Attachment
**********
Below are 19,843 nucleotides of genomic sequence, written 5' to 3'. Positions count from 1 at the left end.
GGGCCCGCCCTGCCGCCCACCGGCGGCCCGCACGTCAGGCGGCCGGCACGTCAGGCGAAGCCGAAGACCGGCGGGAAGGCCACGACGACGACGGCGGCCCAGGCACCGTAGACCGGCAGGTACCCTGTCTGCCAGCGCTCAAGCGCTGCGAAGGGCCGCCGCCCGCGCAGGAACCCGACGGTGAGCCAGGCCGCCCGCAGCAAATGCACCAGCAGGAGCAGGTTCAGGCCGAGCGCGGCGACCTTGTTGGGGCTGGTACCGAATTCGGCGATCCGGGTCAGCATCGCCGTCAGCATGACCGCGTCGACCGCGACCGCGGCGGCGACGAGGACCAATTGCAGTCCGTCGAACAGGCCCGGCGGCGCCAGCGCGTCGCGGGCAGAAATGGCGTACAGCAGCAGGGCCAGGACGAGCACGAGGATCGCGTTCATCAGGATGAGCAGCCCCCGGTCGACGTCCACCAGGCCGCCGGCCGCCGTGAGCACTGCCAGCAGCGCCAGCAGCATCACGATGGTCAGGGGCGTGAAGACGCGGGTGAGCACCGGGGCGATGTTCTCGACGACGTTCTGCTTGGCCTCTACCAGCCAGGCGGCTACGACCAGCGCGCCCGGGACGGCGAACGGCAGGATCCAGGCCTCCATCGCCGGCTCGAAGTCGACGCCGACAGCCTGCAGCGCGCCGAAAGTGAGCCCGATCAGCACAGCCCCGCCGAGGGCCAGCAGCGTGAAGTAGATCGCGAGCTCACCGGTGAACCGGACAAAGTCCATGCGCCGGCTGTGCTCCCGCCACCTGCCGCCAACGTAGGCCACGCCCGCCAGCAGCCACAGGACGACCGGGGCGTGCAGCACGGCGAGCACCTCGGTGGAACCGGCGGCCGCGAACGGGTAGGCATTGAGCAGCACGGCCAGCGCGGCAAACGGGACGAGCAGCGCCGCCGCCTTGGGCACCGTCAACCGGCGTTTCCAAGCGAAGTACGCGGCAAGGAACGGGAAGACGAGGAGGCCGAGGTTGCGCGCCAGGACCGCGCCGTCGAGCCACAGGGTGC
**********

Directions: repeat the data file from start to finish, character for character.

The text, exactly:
Below are 19,843 nucleotides of genomic sequence, written 5' to 3'. Positions count from 1 at the left end.
GGGCCCGCCCTGCCGCCCACCGGCGGCCCGCACGTCAGGCGGCCGGCACGTCAGGCGAAGCCGAAGACCGGCGGGAAGGCCACGACGACGACGGCGGCCCAGGCACCGTAGACCGGCAGGTACCCTGTCTGCCAGCGCTCAAGCGCTGCGAAGGGCCGCCGCCCGCGCAGGAACCCGACGGTGAGCCAGGCCGCCCGCAGCAAATGCACCAGCAGGAGCAGGTTCAGGCCGAGCGCGGCGACCTTGTTGGGGCTGGTACCGAATTCGGCGATCCGGGTCAGCATCGCCGTCAGCATGACCGCGTCGACCGCGACCGCGGCGGCGACGAGGACCAATTGCAGTCCGTCGAACAGGCCCGGCGGCGCCAGCGCGTCGCGGGCAGAAATGGCGTACAGCAGCAGGGCCAGGACGAGCACGAGGATCGCGTTCATCAGGATGAGCAGCCCCCGGTCGACGTCCACCAGGCCGCCGGCCGCCGTGAGCACTGCCAGCAGCGCCAGCAGCATCACGATGGTCAGGGGCGTGAAGACGCGGGTGAGCACCGGGGCGATGTTCTCGACGACGTTCTGCTTGGCCTCTACCAGCCAGGCGGCTACGACCAGCGCGCCCGGGACGGCGAACGGCAGGATCCAGGCCTCCATCGCCGGCTCGAAGTCGACGCCGACAGCCTGCAGCGCGCCGAAAGTGAGCCCGATCAGCACAGCCCCGCCGAGGGCCAGCAGCGTGAAGTAGATCGCGAGCTCACCGGTGAACCGGACAAAGTCCATGCGCCGGCTGTGCTCCCGCCACCTGCCGCCAACGTAGGCCACGCCCGCCAGCAGCCACAGGACGACCGGGGCGTGCAGCACGGCGAGCACCTCGGTGGAACCGGCGGCCGCGAACGGGTAGGCATTGAGCAGCACGGCCAGCGCGGCAAACGGGACGAGCAGCGCCGCCGCCTTGGGCACCGTCAACCGGCGTTTCCAAGCGAAGTACGCGGCAAGGAACGGGAAGACGAGGAGGCCGAGGTTGCGCGCCAGGACCGCGCCGTCGAGCCACAGGGTGC